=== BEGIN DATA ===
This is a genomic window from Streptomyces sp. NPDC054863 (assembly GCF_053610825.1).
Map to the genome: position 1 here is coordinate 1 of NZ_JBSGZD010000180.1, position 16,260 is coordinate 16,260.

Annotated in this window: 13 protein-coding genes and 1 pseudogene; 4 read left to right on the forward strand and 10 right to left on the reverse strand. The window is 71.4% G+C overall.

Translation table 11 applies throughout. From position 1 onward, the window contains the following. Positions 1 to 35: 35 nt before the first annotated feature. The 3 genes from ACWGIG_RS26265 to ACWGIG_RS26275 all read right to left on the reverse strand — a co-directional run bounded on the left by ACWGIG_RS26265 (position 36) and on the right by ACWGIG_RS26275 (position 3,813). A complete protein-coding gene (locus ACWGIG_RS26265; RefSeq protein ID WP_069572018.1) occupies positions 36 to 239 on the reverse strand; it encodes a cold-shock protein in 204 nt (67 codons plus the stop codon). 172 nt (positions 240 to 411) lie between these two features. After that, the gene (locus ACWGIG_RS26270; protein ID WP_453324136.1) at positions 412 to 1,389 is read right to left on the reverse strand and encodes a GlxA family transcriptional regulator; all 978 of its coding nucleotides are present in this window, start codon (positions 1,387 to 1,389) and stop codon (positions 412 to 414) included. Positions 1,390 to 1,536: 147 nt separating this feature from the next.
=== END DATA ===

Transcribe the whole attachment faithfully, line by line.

This is a genomic window from Streptomyces sp. NPDC054863 (assembly GCF_053610825.1).
Map to the genome: position 1 here is coordinate 1 of NZ_JBSGZD010000180.1, position 16,260 is coordinate 16,260.

Annotated in this window: 13 protein-coding genes and 1 pseudogene; 4 read left to right on the forward strand and 10 right to left on the reverse strand. The window is 71.4% G+C overall.

Translation table 11 applies throughout. From position 1 onward, the window contains the following. Positions 1 to 35: 35 nt before the first annotated feature. The 3 genes from ACWGIG_RS26265 to ACWGIG_RS26275 all read right to left on the reverse strand — a co-directional run bounded on the left by ACWGIG_RS26265 (position 36) and on the right by ACWGIG_RS26275 (position 3,813). A complete protein-coding gene (locus ACWGIG_RS26265; RefSeq protein ID WP_069572018.1) occupies positions 36 to 239 on the reverse strand; it encodes a cold-shock protein in 204 nt (67 codons plus the stop codon). 172 nt (positions 240 to 411) lie between these two features. After that, the gene (locus ACWGIG_RS26270; protein ID WP_453324136.1) at positions 412 to 1,389 is read right to left on the reverse strand and encodes a GlxA family transcriptional regulator; all 978 of its coding nucleotides are present in this window, start codon (positions 1,387 to 1,389) and stop codon (positions 412 to 414) included. Positions 1,390 to 1,536: 147 nt separating this feature from the next.